Some people might have been surprised as Finance Minister Vladislav Goranov declared these days during a Sofia-held European meeting on the Multiannual Financial Framework post 2020 that Bulgaria was ready to uphold increased payments to the EU budget. Minister Goranov said that a 10% increase of the current budget was achievable and acceptable for Bulgaria.
In fact the statement of Goranov is not a surprise, but testifies on dynamic development of Sofia’s stance on the issue. In early February the financial ministry refuted allegations that Bulgaria agreed on payments increased up to 1.1% of Gross National Income for member-states, to be introduced ensuing Britain’s exit from the EU. In the end of February PM Borissov said that a raise of that kind would be profitable for Bulgaria. Over the first ten days of March the financial minister only added that this understanding was due to the will for the cohesion and agricultural policies of the EU to be kept up. Obviously, Sofia’s position on the issue is not unconditional and we could expect that in the coming months Bulgaria to act, led by that argument, including in its capacity of rotational presiding country of the Council of the EU.
Sofia formed its stance in the second month after taking over the rotational presidency and at a moment when the community members are parted on this matter. Austria for instance opposes the increased payments and insists on the cutting of several programs, mostly related to payments for the Eastern European countries. At the same time the Baltic States support the idea for increased installments after 2020. The EC is expected to make an official proposal for the Multiannual Financial Framework in May. Until then the problem will be tackled on different levels and formats. According to the Borissov cabinet currently all options for overcoming the Brexit challenge are open and the major goal of the Bulgarian Presidency should be smooth negotiations on the EU budget.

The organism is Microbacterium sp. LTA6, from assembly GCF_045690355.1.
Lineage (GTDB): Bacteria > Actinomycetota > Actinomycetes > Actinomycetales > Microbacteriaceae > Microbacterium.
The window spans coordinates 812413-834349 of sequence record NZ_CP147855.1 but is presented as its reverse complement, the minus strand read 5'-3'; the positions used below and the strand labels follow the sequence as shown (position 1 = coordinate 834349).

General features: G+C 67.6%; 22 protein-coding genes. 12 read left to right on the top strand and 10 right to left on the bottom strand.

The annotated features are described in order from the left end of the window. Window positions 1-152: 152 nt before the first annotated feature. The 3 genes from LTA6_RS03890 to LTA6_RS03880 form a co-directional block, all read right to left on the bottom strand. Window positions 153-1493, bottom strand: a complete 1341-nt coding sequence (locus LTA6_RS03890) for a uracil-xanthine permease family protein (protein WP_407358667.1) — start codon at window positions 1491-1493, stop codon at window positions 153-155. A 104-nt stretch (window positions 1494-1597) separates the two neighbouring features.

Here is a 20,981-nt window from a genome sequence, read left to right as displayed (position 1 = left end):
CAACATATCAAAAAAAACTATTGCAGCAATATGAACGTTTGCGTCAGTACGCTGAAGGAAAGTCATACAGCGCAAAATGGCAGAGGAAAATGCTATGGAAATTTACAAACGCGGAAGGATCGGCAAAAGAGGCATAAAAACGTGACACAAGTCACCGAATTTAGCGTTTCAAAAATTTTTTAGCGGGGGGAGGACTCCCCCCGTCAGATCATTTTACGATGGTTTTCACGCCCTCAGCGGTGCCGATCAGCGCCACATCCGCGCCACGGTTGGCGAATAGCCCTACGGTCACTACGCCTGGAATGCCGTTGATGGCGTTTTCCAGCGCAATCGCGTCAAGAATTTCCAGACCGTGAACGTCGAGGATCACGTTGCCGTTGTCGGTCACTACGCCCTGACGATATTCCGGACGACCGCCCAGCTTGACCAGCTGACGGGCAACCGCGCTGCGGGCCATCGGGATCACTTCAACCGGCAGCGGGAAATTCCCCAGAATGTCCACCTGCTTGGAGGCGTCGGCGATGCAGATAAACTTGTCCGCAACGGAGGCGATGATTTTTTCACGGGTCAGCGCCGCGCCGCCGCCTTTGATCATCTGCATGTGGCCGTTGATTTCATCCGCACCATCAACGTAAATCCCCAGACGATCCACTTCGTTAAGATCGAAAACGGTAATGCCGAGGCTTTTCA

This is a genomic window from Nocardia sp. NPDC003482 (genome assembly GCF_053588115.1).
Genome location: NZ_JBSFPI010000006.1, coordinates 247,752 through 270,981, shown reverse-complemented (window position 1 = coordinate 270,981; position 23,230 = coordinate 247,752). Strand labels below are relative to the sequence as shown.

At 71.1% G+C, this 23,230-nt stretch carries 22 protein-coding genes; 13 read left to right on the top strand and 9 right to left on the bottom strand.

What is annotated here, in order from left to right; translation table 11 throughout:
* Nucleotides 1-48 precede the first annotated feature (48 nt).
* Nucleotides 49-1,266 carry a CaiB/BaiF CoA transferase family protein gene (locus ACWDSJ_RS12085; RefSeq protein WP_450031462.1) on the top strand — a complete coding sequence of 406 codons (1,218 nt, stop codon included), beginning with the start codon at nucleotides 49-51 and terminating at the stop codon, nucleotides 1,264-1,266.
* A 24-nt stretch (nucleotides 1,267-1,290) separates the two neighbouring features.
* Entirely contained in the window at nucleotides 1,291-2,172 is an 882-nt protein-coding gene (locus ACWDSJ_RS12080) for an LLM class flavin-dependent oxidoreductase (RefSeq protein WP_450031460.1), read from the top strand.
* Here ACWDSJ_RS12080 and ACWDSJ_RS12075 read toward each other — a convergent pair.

In this regard Foreign Minister Ekaterina Zaharieva commented that according to the Bulgarian government the determining of the priorities and policies to be funded was essential prior to the clarification of the EU budget’s size. The forthcoming Brexit and 2019 European polls make the preparation of the Multiannual Financial Framework look harder than ever. The Bulgarian Presidency of the Council will try to provide balance between the new policies on security, migration and innovation issues and the traditional EU policies within this quite complicated situation.
Great Britain’s leavin the EU will open this gap of some 12% in the funding of the member-states to the budget, as the country is among the largest net contributors. EU Budget Commissioner Guenther Oettinger has recently offered the new expenses of the EU, evaluated to some EUR 10 bln. per year to be covered 20% via economies and 80% via fresh money. Mr. Oettinger himself offered before, that the missing EUR 13 bln. per year after Brexit to be provided 50% per expense shrinking and 50% via additional payments on the part of member-states. The 50/50 balance would be much more negative for Bulgaria, experts say. At the moment for each euro Bulgaria gives to the European budget, Brussels reimburses some six and any cut of the European subsidies will be seriously felt.
According to Financial Minister Vladislav Goranov the eventual restriction of the cohesion policy and its focusing on the poorest regions will only reduce the interest of the big countries towards it. It is a risk to the cohesion policy itself. The forthcoming months will reveal the balance that will be achieved between all these complicated ideas. Today Minister Goranov is optimistic that the EU is in an economic upturn with this improving situation on the labor market and funding. In his opinion the challenges will be overcome within this situation with moderate and constructive political ambition. Thus an overall financial stability will be guaranteed and long-term growth of economy, employment and incomes will be achieved.
English version: Zhivko Stanchev
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